English Standard Version
Then the servant took ten of his master’s camels and departed, taking all sorts of choice gifts from his master; and he arose and went to Mesopotamia to the city of Nahor.
King James Bible
And the servant took ten camels of the camels of his master, and departed; for all the goods of his master were in his hand: and he arose, and went to Mesopotamia, unto the city of Nahor.
American Standard Version
And the servant took ten camels, of the camels of his master, and departed, having all goodly things of his master's in his hand. And he arose, and went to Mesopotamia, unto the city of Nahor.
And he took ten camels of his master's herd, and departed, carrying something of all his goods with him, and he set forth and went on to Mesopotamia to the city of Nachor.
English Revised Version
And the servant took ten camels, of the camels of his master, and departed; having all goodly things of his master's in his hand: and he arose, and went to Mesopotamia, unto the city of Nahor.
Webster's Bible Translation
And the servant took ten camels, of the camels of his master, and departed; (for all the goods of his master were in his hands:) and he arose, and went to Mesopotamia, to the city of Nahor.
Genesis 24:10 Parallel
CommentaryKeil and Delitzsch Biblical Commentary on the Old Testament
After the death of Sarah, Abraham had still to arrange for the marriage of Isaac. He was induced to provide for this in a mode in harmony with the promise of God, quite as much by his increasing age as by the blessing of God in everything, which necessarily instilled the wish to transmit that blessing to a distant posterity. He entrusted this commission to his servant, "the eldest of his house," - i.e., his upper servant, who had the management of all his house (according to general opinion, to Eliezer, whom he had previously thought of as the heir of his property, but who would now, like Abraham, be extremely old, as more than sixty years had passed since the occurrence related in Genesis 15:2), - and made him swear that he would not take a wife for his son from the daughters of the Canaanites, but would fetch one from his (Abraham's) native country, and his kindred. Abraham made the servant take an oath in order that his wishes might be inviolably fulfilled, even if he himself should die in the interim. In swearing, the servant put his hand under Abraham's hip. This custom, which is only mentioned here and in Genesis 47:29, the so-called bodily oath, was no doubt connected with the significance of the hip as the part from which the posterity issued (Genesis 46:26), and the seat of vital power; but the early Jewish commentators supposed it to be especially connected with the rite of circumcision. The oath was by "Jehovah, God of heaven and earth," as the God who rules in heaven and on earth, not by Elohim; for it had respect not to an ordinary oath, but to a question of great importance in relation to the kingdom of God. "Isaac was not regarded as a merely pious candidate for matrimony, but as the heir of the promise, who must therefore be kept from any alliance with the race whose possessions were to come to his descendants, and which was ripening for the judgment to be executed by those descendants" (Hengstenberg, Dissertations i. 350). For this reason the rest of the negotiation was all conducted in the name of Jehovah.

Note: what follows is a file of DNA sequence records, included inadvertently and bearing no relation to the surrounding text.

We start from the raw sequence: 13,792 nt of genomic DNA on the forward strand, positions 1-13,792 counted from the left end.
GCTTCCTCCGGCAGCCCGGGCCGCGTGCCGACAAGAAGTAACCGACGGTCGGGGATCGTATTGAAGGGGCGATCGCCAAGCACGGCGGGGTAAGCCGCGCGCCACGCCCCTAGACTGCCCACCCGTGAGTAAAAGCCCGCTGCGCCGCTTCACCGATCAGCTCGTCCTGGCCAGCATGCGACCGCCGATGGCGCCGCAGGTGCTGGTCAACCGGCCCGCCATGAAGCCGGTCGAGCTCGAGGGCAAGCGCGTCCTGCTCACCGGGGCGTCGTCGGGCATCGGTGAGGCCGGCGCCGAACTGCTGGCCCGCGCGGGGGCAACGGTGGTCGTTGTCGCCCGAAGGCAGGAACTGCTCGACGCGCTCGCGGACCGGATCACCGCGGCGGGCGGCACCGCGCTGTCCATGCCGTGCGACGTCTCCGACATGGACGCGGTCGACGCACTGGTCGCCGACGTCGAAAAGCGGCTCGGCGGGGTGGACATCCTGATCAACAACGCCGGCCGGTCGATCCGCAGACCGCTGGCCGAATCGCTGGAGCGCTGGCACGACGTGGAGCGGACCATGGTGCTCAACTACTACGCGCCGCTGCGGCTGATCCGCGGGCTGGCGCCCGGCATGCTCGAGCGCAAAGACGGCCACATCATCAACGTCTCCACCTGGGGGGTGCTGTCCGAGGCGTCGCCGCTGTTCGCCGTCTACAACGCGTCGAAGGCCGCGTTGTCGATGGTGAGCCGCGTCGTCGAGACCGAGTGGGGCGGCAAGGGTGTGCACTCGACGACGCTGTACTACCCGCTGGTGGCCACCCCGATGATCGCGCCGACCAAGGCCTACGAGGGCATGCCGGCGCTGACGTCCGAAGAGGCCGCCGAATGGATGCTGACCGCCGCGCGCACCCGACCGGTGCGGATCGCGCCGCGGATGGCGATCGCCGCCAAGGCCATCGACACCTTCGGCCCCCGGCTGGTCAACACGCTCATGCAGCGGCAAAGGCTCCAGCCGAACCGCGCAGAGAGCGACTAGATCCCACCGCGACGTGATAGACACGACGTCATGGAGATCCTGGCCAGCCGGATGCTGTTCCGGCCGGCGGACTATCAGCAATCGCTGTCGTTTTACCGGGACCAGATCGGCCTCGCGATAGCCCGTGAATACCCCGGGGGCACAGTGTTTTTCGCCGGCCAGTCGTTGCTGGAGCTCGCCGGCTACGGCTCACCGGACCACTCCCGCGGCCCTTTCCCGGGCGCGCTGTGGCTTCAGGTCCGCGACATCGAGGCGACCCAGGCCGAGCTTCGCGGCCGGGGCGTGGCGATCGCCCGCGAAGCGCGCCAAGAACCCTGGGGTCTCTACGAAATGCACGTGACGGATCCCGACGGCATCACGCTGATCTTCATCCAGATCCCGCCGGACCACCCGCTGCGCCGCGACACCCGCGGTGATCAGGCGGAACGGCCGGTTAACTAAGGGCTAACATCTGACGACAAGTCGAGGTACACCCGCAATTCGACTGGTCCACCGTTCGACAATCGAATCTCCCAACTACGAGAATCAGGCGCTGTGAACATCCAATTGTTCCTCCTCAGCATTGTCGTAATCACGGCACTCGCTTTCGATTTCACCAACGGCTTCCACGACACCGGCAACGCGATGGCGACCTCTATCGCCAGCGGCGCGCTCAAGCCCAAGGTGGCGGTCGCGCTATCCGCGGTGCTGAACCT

Treasury of Scripture Knowledge
for. or, and. all the.
And Abram and Nahor took wives. The name of Abram's wife was Sarai, and the name of Nahor's wife, Milcah, the daughter of Haran the father of Milcah and Iscah.
Terah took Abram his son and Lot the son of Haran, his grandson, and Sarai his daughter-in-law, his son Abram's wife, and they went forth together from Ur of the Chaldeans to go into the land of Canaan, but when they came to Haran, they settled there.
The days of Terah were 205 years, and Terah died in Haran.
When the camels had finished drinking, the man took a gold ring weighing a half shekel, and two bracelets for her arms weighing ten gold shekels,
And the servant brought out jewelry of silver and of gold, and garments, and gave them to Rebekah. He also gave to her brother and to her mother costly ornaments.
As he looked, he saw a well in the field, and behold, three flocks of sheep lying beside it, for out of that well the flocks were watered. The stone on the well's mouth was large,
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ESV Text Edition: 2016. The Holy Bible, English Standard Version® copyright © 2001 by Crossway Bibles, a publishing ministry of Good News Publishers.